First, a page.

How To Do Simple Skin Rolling Massage For Back Pain

Simple Skin Rolling Massage For Back Pain

   I want to share a very easy and effective method for relieving back pain. When I mentioned to my doctor that my back hurts, he told me to come in the next time it happens. I did, and he did this tissue-rolling thing and showed me how to do it myself. What he did was grab a the skin and kind of pinch-and-roll it. This releases what he called "glued-together" or tight fascia. Later on when I did the skin-roll massage on my partner, I could feel with my fingers exactly where the fascia felt extremely tight.
   The skin rolling massage is quick to do very very effective, much more effective than the kneading of muscles (as done by an untrained masseuse).

How skin rolling massage works:

   Back pain is often caused by fascia that are tightened or "glued together" as my doctor says.  Fascia is a sticky web off connective tissue right under the skin. It is wrapped around each muscle, it connects everything and keeps everything in shape. Until very recently, not much was known about it, although ancient techniques like Yoga work on the fascia. Here is what fascia looks like:

   In the video you can see how fascia gets tight and glues in some places. This feels like pain and tightness in the shoulders, neck and back. Certain kinds of stretches and massages can loosen up the tight fascia and really help with back pain.
   Now, glued fascia is an effect of things like a bad mattress, lifting things without using the proper posture and technique. You'll obviously have to address these. The massage I'm talking about in this post is just for relief.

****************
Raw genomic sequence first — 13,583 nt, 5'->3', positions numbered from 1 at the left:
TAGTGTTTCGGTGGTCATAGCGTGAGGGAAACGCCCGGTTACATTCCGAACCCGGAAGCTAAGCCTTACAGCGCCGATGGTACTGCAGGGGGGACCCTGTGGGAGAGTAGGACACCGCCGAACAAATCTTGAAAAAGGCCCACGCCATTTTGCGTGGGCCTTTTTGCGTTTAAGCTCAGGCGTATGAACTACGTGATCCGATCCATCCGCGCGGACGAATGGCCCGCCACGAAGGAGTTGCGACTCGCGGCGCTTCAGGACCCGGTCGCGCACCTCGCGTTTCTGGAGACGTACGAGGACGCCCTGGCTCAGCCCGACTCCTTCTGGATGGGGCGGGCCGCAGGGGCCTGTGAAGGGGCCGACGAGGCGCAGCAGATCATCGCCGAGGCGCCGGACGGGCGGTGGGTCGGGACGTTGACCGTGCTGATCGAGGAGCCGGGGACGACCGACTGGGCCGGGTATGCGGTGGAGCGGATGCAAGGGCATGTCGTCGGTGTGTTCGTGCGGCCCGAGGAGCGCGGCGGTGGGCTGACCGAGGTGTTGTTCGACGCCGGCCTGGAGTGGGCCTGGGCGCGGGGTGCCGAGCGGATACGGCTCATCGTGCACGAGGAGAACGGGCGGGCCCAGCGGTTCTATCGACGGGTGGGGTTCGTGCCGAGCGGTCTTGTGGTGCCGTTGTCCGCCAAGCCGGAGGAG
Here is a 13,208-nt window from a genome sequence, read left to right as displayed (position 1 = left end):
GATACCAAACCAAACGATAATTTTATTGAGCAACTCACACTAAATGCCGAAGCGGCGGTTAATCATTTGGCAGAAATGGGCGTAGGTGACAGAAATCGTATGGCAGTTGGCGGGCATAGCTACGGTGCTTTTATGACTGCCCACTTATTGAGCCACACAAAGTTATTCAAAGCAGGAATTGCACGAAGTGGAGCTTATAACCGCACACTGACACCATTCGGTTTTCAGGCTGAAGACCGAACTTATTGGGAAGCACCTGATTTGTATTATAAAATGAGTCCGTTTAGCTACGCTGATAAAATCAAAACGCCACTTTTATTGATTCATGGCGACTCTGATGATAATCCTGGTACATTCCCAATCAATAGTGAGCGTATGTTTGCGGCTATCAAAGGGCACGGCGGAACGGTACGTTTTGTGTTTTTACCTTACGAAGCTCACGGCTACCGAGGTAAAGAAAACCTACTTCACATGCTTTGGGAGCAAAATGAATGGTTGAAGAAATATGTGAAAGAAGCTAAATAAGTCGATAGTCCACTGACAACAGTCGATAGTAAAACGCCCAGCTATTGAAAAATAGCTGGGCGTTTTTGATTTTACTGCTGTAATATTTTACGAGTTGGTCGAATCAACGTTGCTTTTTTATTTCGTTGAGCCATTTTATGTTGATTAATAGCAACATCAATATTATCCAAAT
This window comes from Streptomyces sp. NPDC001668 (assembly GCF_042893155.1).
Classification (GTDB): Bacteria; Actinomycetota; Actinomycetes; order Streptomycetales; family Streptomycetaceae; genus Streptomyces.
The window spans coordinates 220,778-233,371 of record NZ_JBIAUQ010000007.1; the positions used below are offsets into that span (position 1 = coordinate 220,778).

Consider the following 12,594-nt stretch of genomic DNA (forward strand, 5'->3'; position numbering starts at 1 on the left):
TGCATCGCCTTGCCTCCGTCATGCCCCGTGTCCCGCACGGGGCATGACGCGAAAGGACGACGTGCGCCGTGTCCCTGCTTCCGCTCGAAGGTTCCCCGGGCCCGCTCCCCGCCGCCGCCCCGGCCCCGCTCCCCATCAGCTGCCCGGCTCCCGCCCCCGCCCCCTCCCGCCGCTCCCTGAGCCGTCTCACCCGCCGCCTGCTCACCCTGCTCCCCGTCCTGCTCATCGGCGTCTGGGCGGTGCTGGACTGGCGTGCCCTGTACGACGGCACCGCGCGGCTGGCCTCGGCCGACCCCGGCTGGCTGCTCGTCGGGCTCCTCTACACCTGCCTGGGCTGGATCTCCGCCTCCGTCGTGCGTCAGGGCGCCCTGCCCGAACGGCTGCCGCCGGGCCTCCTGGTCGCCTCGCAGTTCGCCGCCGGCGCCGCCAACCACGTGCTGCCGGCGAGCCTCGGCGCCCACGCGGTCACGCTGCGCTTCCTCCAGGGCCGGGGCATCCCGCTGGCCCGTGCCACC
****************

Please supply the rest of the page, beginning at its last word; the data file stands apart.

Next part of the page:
How to do the skin rolling massage:

   The "patient" lies on his stomach.  The massaging person -- using the fingertips of both hands -- pinches a roll of skin on one side of the spine, just above the butt. And then slowly and deliberately rolls it in direction of the shoulders. Imagine a wave of skin that starts just above the butt and goes up to the shoulders. Do the same on the other side of the spine. Repeat 2-3 times.
   Don't pinch the muscles, just the skin. And don't use lubricant.

Here is an explanation:

  Here is a similar technique starting at 3:17. Here the guy takes time to roll every place back and forth. My doc simply went firmly but much faster from base of spine to the top:

   The  person who is doing the rolling can feel with their fingers which parts of the fascia tissue feel really tight and which are relaxed. The patient will find the rolling quite painful in the tight parts, but completely painless in the relaxed parts.

   If you don't have anyone to roll your back, you can try to do your own neck and shoulders if you are flexible. Or try foam rolling, it can have a similar (but weaker) effect. The best way is with a tennis ball (or a ball or dumbbell-shaped foam roller if you have one) against the wall.

   To keep your fascia happy, stretch your body (the stretches in Yoga which are held for a couple of minutes are especially good for fascia), stay hydrated and move your body. Epsom salt baths also relax the fascia.

   Have you ever tried skin rolling?Let me know if you do!
Photo credit: Daniel Horacio Agostini

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